The Exiled Queen (Seven Realms, #2)
by Cinda Williams Chima
Haunted by the loss of his mother and sister, hunted by the powerful Bayar family, Han Alister makes a devil’s bargain with the clans. If they sponsor his schooling at Mystwerk Academy at Oden’s Ford, he will become their magical sell-sword against the power-hungry Wizard Council.
Han and his clan friend Fire Dancer undertake the dangerous journey south through war-torn Arden. Once in Oden’s Ford, it doesn’t take long for the smoldering feud between Han and Micah Bayar to kindle into flame. After several attempts on his life, Han knows he has to find a way to defend himself.
In the magical dream world of Aediion, Han meets the mysterious Crow, a wizard with a long-standing grudge against the Bayars. Crow offers to tutor Han in wizardry in exchange for his help. Han agrees, once again forced into a bargain he hopes he won’t regret.
Meanwhile, Han’s friends Fire Dancer and Cat Tyburn struggle with their own demons. Dancer is determined to become a clan flashcrafter, despite his charmcaster status. Cat carries a load of guilt, as the only survivor of the slaughter of the gangs in Ragmarket and Southbridge.
Resuming her disguise as gently-born Rebecca Morley, Princess Raisa ana’Marianna travels with her friend Amon Byrne and his triple of cadets to Wien House, the military academy at Oden’s Ford. There she hopes she will find both temporary sanctuary from a forced marriage and the education she needs to succeed as the next Gray Wolf queen.
Much of Raisa’s education takes place outside of the classroom. As she mingles with students of all classes from throughout the Seven Realms, she forges the kind of friendships that don’t happen amid the cut-throat politics of the Gray Wolf Court. She also struggles to deal with her attraction to Amon—an attraction he seems determined to discourage.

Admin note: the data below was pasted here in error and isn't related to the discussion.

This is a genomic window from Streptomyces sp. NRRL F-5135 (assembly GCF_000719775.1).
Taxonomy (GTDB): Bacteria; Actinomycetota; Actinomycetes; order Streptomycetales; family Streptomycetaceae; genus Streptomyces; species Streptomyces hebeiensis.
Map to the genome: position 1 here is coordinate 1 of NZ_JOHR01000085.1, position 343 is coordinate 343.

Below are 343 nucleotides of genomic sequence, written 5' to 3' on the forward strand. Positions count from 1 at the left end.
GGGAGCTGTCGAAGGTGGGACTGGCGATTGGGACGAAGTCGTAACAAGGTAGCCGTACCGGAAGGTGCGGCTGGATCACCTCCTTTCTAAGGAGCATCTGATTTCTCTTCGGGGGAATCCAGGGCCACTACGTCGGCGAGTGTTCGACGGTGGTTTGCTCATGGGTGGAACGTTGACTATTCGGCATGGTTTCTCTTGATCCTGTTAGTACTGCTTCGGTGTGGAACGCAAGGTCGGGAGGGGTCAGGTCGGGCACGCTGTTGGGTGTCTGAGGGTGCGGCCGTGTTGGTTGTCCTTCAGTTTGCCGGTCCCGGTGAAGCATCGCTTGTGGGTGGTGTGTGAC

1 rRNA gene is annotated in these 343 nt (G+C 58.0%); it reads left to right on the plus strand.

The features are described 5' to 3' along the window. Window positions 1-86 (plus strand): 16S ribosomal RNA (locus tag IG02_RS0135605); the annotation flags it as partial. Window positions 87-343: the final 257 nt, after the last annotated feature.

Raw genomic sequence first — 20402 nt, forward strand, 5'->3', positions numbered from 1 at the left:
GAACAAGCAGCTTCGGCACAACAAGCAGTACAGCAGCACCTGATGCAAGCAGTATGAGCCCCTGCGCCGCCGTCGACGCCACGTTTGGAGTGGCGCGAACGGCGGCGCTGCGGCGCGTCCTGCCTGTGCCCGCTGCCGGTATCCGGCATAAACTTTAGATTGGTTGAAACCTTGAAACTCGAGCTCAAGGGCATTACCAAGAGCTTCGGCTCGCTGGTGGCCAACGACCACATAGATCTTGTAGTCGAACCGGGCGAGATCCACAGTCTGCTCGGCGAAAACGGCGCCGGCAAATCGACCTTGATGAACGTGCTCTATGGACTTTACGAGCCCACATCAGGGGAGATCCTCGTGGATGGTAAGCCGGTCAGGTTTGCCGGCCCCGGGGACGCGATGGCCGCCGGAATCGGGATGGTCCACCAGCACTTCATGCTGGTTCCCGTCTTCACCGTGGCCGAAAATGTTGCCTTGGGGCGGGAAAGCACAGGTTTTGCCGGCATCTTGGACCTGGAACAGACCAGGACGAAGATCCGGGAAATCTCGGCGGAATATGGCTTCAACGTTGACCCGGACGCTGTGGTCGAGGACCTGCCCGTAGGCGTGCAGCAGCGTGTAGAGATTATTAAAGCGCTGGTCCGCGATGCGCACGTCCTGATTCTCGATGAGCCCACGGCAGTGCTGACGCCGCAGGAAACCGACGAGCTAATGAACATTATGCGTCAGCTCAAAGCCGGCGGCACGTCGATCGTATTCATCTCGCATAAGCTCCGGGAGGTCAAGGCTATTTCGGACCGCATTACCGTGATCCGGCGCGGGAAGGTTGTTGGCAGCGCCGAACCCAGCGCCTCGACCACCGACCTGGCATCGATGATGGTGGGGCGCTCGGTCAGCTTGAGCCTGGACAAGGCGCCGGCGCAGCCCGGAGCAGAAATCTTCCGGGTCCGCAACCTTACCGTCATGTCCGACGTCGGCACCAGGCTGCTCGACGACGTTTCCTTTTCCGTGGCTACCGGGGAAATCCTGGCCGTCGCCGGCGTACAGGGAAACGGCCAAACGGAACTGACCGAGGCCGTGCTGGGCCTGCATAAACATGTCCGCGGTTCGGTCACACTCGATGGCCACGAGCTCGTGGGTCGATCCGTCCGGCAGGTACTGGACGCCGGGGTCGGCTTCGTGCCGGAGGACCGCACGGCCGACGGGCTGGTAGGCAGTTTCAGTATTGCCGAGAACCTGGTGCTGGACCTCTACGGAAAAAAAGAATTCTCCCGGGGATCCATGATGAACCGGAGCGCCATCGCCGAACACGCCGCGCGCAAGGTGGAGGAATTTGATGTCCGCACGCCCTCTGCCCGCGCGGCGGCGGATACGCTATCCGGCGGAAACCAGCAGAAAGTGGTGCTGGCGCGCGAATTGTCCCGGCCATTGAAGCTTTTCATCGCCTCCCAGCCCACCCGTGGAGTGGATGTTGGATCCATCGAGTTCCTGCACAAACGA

When Han Alister asks the girl he knows as Rebecca to tutor him, she agrees. The streetlord turned wizard with the complicated past fascinates her, and he makes it clear the interest is mutual. But Han blames Queen Marianna and the Bayars for the loss of his family. As their relationship deepens, Raisa suspects that if Han knew her true identity, he wouldn’t want anything to do with her. (goodreads.com)
Ok, so I think this summary was longer than the one for book 1. What the heck, people!?
Hands down, this was my favourite of all four books. 🙂 I loved following Raisa’s storyline and her travel to the military academy at Oden’s Ford. I loved all of the different, um, factions? (arts, military, wizardry) all in one location to learn about their crafts and whatnot. I just loved everything about this book!
My one issue was that of Fire Dancer’s story as he tried to come to terms with his charmcaster status. I would have felt more involved in his woes if there had been a better focus on his story. I almost felt that he was just tossed in as an afterthought and not given nearly enough depth to make his issues matter. Even though we’d only just met Cat Tyburn in this book I felt more connected to her own struggles with being a street rat to a (more or less) upstanding citizen than I did about Dancer. Dancer’s plot was watered down and vague at times and I never once felt any emotion for him whatsoever. Poor Dancer.
Heck, I felt more sympathy for Amon Byrne’s conflict about his role as protector of the Queen line and his feelings about Raisa than I did about anything Dancer was up to.
Much of the book focused on the trip TO Oden’s Ford and then a few months there before everyone up and left to return to the Queendom for various reasons (oddly all at the same time. Oh, Fantasy books, you are your clever coincidences!) and I just loved every single second of those travel and schooling days. Hunks of cheese and bread and dried meat were eaten! Stew! Ale! Cider! Ahhh, questing food!
I don’t really know what else to say about this second book that wasn’t already said in the epically long summary, but I feel compelled to write more in the body of my post than was in that stupid blockquote. Um….
Micah still reminds me of Malfoy – regardless of how different he actually is. I think once I got that idea stuck in my head in the first book, it was pretty much a given that I wouldn’t be able to shake it. heh
This series has an odd mix of very strong female characters and oddly weak and not very bright ones. I did love how quick and smart Raisa was about things, despite her age. She was always aware of the politics going on, even if she would act contrary to how things should be at times. I think this made her a stronger leader because she didn’t just follow the rules, she broke some for the good of the Queendom and her own people.
Right now the story is blurring into one big book in mu memory. Guess that’s what happens when you read all 4 books in 9 days and don’t stop to write blog posts in-between. 😉